To stabilize the Terra Wind in the water, two large sponsons (pontoon-type devices), each 14 feet long, pivot and extend 4 feet out from hidden compartments on each side of the coach/watercraft. Again, these are not visible when the Terra Wind is on land. This effectively makes the Terra Wind almost 17 feet wide in the water. Once the sponsons are extended, a control in the cockpit inflates them to create an outrigger type of configuration. At that point the slideouts can be extended. The first Terra Wind to be built incorporated inflatable sponsons. John noted that the company has since eliminated the use of the inflatables, as they take a few minutes to deploy. The coaches will now be built with all-aluminum sponsons, which are touch control-activated from the cockpit. A hydraulic system slides them out approximately 4 feet outside of the regular body line. Full use of the slideouts is achieved even with the sponsons out.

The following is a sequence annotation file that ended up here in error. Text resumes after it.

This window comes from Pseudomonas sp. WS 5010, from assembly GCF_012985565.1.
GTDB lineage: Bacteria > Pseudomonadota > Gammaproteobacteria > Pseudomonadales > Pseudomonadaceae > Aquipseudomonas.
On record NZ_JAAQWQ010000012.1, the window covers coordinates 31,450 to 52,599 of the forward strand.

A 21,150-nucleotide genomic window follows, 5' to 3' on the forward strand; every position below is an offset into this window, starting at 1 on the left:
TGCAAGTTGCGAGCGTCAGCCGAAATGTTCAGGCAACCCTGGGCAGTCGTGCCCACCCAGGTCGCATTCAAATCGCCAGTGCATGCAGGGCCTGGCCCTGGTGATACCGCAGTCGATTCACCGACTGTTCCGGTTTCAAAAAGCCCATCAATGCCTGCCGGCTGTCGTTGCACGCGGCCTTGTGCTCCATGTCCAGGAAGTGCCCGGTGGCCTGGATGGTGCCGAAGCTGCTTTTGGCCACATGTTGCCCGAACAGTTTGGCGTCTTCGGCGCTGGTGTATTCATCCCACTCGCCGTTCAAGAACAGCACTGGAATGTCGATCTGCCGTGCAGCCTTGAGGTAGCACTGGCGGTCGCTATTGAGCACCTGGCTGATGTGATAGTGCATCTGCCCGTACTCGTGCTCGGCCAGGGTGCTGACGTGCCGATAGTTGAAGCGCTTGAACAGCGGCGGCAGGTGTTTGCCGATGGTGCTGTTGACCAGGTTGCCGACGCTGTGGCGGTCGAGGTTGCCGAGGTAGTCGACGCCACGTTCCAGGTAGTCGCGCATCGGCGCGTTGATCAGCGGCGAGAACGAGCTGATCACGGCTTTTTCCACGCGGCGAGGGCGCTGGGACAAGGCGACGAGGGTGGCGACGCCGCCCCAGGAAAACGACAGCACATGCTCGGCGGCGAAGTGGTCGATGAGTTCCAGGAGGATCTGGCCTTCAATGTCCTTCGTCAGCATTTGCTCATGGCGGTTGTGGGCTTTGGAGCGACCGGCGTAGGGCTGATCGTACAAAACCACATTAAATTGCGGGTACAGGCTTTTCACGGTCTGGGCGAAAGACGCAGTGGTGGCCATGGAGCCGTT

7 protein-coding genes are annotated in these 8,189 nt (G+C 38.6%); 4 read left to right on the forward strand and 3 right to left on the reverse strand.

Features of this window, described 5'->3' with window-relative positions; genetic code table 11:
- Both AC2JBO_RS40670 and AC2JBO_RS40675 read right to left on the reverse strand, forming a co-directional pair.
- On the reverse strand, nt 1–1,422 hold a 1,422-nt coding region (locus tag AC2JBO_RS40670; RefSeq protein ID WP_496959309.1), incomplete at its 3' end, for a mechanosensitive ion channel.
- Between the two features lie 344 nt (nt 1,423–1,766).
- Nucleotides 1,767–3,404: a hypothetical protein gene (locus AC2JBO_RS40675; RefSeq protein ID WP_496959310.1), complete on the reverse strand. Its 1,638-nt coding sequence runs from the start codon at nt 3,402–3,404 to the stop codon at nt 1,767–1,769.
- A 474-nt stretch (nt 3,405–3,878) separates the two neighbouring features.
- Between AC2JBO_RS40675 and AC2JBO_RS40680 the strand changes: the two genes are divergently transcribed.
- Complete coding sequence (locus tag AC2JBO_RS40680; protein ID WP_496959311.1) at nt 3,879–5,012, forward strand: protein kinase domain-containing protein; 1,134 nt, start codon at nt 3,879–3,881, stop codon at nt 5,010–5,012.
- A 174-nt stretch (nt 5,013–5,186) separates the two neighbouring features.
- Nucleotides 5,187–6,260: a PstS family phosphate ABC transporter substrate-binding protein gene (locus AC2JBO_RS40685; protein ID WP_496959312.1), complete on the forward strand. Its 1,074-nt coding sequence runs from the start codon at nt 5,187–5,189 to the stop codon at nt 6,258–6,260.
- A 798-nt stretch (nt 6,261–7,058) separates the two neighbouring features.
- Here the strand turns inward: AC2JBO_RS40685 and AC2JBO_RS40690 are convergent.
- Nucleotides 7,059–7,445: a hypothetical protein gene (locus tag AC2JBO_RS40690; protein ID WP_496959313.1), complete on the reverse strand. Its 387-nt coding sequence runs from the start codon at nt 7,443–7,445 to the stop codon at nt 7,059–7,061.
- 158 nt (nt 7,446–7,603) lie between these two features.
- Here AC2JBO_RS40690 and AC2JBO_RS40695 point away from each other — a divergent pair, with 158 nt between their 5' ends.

According to John, the Terra Wind is capable of navigating at 6 to 7 knots (7 to 8 mph) in seas with swells up to 3 feet. Think about that. Three-foot swells could be considered fairly rough water, with whitecaps, etc.

Because of the fluid characteristics of water and because balance is even more important to a watercraft than it is to a motorhome, the Terra Wind must be carefully balanced to make it seaworthy. To ensure perfect balance, John developed computer software that he uses to position every piece of equipment and component that goes into each individual Terra Wind at precisely the "sweet spot" for best balance.

John explained that launching the Terra Wind is an incredibly simple evolution. A minimum of 3 feet 6 inches of water is needed at the end of the ramp. With less than this amount, the front bumper could hit the shore or the landing instead of the front wheels touching first. The front wheels need to touch and roll up the ramp first in order for the craft to rise out of the water onto dry ground. This caveat is offered because some ramps are not properly installed or a launch ramp may be subject to tidal changes, where the water level differs throughout the day. In waters affected by the tide, if you launch at high tide you may not be able to use the same ramp to take the unit out later that day. In lakes this is typically not a problem. So after verifying that the water level is adequate, the only other item on the launch checklist is to ensure that the drain plugs are installed in the hull of the Terra Wind, just as you would with any watercraft.